Diamond Member
Jul 24, 2016
7,449
483
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#13
Indeed. The oddball 9th gen CPUs that have no iGPUs are just that . . . oddballs. If 10c Comet Lake ever shows up, I suspect it'll come without an iGPU as well.
I don't know where the OP gets the idea that Intel will drop the i3 or remove the iGPU from it's consumer lineup aside from i9's and even that will be limited to the Extreme Editions only.

As far as I can tell 4c/4t will be still quite usable for a long time to come. Hell I no plans at all of replacing my Haswell i5-4670 system anytime soon.
 

coercitiv

Diamond Member
Jan 24, 2014
3,187
468
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#14
NostaSeronx, meet your kin: wild theories at their best.
 

TheELF

Platinum Member
Dec 22, 2012
2,817
110
126
#15
It's 2019 and we still have celerons...
Anybody having any trouble running windows 10 on any CPU just has no idea on how to operate a PC,windows 10 is pretty light.
 
Apr 8, 2002
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#16
The i3 can be any kind of CPU Intel wants it to be, whether that is 2 core, 4 core, 6 core, turbo or no turbo.

It is simply a marketing descriptor, so there is no reason for Intel to stop using it, rather if it is lacking, they can adjust the CPU's that get the i3 branding.
Exactly this. i3 is a brand that represents the lowest ring of their "core" product line. It fluid. When i5s are 8 core the i3 can be 4-6 core. When the i5 moves to 12 core the i3 can be 8 core ect. And as already noted, the Celeron is still being sold. It has grown from being a single core low end device without L2 cache(Deceleron) into what it is today.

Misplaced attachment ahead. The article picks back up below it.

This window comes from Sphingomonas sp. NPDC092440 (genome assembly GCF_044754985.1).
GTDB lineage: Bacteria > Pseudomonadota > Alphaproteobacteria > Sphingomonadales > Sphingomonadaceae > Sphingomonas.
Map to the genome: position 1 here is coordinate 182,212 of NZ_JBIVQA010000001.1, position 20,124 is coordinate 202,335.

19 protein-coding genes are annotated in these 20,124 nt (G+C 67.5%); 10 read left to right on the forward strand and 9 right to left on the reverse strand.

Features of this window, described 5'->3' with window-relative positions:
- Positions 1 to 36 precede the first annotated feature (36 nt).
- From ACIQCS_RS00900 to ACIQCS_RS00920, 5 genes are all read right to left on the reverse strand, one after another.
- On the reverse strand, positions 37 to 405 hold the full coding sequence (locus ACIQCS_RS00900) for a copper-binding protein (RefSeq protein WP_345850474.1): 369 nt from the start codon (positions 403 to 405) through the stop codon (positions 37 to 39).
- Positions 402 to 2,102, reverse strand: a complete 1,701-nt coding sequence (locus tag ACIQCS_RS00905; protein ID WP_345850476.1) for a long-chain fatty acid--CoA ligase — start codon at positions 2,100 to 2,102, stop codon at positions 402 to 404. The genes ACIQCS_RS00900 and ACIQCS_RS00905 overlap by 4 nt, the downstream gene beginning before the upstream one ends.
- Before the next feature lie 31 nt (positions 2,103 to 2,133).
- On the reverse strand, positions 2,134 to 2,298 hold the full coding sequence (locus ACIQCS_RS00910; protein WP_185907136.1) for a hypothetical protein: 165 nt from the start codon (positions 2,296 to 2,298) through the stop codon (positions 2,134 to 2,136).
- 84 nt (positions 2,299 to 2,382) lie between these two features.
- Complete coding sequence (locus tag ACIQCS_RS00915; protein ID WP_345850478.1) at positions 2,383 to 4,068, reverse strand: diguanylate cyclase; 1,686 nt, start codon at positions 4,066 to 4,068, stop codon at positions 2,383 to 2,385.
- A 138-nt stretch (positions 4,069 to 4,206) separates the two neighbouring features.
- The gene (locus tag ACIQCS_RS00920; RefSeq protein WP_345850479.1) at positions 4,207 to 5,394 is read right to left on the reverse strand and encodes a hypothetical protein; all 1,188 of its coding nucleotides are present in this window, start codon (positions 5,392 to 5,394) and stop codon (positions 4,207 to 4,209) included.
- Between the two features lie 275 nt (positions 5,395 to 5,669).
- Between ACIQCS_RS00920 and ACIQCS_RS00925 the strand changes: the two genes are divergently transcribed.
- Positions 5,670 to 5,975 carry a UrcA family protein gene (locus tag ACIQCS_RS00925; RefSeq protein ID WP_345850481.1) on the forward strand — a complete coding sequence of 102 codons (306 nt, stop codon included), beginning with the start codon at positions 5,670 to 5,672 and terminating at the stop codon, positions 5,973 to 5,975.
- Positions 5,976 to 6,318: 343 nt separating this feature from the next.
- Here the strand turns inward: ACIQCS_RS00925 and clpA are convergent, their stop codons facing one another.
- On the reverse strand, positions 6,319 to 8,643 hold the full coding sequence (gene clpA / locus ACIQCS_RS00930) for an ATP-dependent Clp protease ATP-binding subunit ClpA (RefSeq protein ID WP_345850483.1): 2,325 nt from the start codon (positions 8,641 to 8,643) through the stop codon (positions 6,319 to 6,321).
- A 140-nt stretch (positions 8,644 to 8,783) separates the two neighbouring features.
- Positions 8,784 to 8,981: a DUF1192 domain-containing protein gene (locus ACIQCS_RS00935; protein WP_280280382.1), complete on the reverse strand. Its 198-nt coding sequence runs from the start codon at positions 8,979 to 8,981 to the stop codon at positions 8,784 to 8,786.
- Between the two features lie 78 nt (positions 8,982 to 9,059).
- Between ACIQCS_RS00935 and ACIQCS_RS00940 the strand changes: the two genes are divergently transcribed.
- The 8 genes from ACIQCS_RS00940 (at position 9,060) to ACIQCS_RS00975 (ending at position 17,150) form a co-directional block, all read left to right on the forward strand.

NTMBK

Diamond Member
Nov 14, 2011
8,282
247
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#17
i3/i5/i7 is purely a useful marketing strategy, so that customers have an obvious choice between three levels of cost and performance. Intel will just juggle around what the three tiers actually mean. A modern i3 is more powerful than a Sandy Bridge i7: https://www.anandtech.com/bench/product/2277?vs=2413
 

mopardude87

Senior member
Oct 22, 2018
228
35
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#18
If its 4 core based and whatever name either a Celeron or a Core i3 its gonna be good enough for something now and even a few years from now i am sure especially basic usage . Gamers are typically going to stick to i5/i7 chips and currently from my experience the latest i7 8700 is all you will prob need.

If mobile devices become bigger or practical perhaps there is a future where the only people with desktops are gamers/servers or hardcore users and perhaps anything but a core i5 will become a thing of the past? When you think about it having a dedicated space for a desk with a 20'' + screen and a big tower keyboard and mouse is kind of silly to watch Youtube/netflix/hulu or check email and go on Facebook when you could have a 65'' 4k with a remote watching from the comfort of your couch. We will prob laugh at people having a 5x 4 space space for a computer for anything but gaming or serious work in a few years given how far mobile technology has come.